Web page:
Whoever did PR for Brussel Sprouts before 2010 was doing a really bad job. Children everywhere had nightmares about these poor guys– they were so misunderstood! Brussel sprout affectionados of the world are now in luck. The delicious little orbs have finally proven themselves and achieved rockstar status on the national cuisine landscape. Seriously though, along with lima beans they were probably one of the most controversial vegetables out there. Few sights could bring an intense wave of despair upon my childhood dinner table faster than Brussels sprouts. They were definitely a candidate for the napkin trick. Why? Because they didn’t pass the smell test–they kind of reek. I finally came to my senses, though and I’m now obsessed with the delicate little cousin of cabbage. My standard way of cooking these is pan searing them with a bit of olive oil, salt, pepper and maybe some lemon juice. For tonight’s dinner (grilled chicken– I’m not even going to bother writing a post on that one), I wanted a side a little less boring than my main. I had some Grey Poupon and heavy whipping cream in the fridge and voila. This recipe is dope.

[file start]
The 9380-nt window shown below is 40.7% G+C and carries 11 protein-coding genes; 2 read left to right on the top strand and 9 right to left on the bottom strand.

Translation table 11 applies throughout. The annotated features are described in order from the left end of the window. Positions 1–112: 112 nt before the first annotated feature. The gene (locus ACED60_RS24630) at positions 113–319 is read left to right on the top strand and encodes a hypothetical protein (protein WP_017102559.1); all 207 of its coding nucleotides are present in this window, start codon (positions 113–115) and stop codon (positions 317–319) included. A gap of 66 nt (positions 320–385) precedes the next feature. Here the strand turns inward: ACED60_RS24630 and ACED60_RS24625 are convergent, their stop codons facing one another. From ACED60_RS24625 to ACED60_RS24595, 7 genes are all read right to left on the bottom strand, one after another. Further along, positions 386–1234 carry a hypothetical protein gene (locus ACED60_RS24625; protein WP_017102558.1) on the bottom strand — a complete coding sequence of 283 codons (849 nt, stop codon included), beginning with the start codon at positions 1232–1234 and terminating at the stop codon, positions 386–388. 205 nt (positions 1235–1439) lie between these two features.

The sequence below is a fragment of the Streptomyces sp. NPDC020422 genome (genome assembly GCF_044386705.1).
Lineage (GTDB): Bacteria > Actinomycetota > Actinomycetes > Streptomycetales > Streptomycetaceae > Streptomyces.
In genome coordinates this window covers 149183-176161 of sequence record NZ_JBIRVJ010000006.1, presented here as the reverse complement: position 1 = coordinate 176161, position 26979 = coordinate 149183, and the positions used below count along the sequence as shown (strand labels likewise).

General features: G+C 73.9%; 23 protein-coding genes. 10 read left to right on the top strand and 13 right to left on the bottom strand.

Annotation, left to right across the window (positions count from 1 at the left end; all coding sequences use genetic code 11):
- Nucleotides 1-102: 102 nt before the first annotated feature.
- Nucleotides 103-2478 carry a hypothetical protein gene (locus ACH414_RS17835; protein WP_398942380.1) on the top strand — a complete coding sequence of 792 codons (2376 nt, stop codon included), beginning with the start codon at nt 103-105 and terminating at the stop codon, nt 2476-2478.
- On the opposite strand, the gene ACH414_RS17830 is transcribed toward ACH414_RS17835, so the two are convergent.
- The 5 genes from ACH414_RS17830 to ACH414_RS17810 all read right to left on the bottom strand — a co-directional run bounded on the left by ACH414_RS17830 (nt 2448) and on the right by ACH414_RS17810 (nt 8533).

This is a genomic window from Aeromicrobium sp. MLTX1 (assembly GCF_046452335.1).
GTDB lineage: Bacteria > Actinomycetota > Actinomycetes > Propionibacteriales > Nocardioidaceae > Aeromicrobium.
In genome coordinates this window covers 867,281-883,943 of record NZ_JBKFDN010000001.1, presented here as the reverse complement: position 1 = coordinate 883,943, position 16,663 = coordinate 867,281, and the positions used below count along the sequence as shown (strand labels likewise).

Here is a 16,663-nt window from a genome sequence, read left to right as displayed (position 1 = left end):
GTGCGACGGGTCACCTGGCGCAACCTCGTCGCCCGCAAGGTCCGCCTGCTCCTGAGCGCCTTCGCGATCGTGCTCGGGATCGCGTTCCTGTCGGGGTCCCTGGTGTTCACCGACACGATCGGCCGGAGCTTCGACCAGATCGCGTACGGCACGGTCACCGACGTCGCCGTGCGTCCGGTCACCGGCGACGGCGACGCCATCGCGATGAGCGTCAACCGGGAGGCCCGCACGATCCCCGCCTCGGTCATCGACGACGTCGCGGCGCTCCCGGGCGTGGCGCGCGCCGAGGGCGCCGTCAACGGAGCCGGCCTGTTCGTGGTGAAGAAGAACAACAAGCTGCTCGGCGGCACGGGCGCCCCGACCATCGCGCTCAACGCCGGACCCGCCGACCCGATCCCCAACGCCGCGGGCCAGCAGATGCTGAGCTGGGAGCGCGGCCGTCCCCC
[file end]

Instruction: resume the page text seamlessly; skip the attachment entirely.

- 1/2 pound brussel sprouts ($3.00)
- 1/2 tbs butter ($.10)
- 1/2 tbs olive oil ($.05)
- 1/4 cup white wine ($.50)
- 1/2 cup chicken broth ($.50)
- 1 shallot sliced thinly ($.10)
- 1 tablespoon heavy whipping cream ($.05)
- 1/2 tablespoon dijon mustard ($.10)
Halve sprouts lengthwise. In a large skillet heat oil and butter over moderate heat. Arrange sprouts cut sides down, in one layer. Season with salt and pepper, to taste. Cook sprouts, without flipping, until the sprouts are golden brown (approx 5 minutes).
Add the shallot, wine and broth bring to a gentle boil. Once boiling, reduce the heat to medium-low , cover the pot with a lid and cook the sprouts until they are tender, about 15 to 20 minutes.
Remove the lid, and scoop out brussels (leaving the sauce in pan). Add cream and simmer for three minutes, until slightly thickened. Stir in dijon. Season to taste with salt and pepper. Pour sauce over sprouts– feel free to add a bit of chopped parsley if you desire.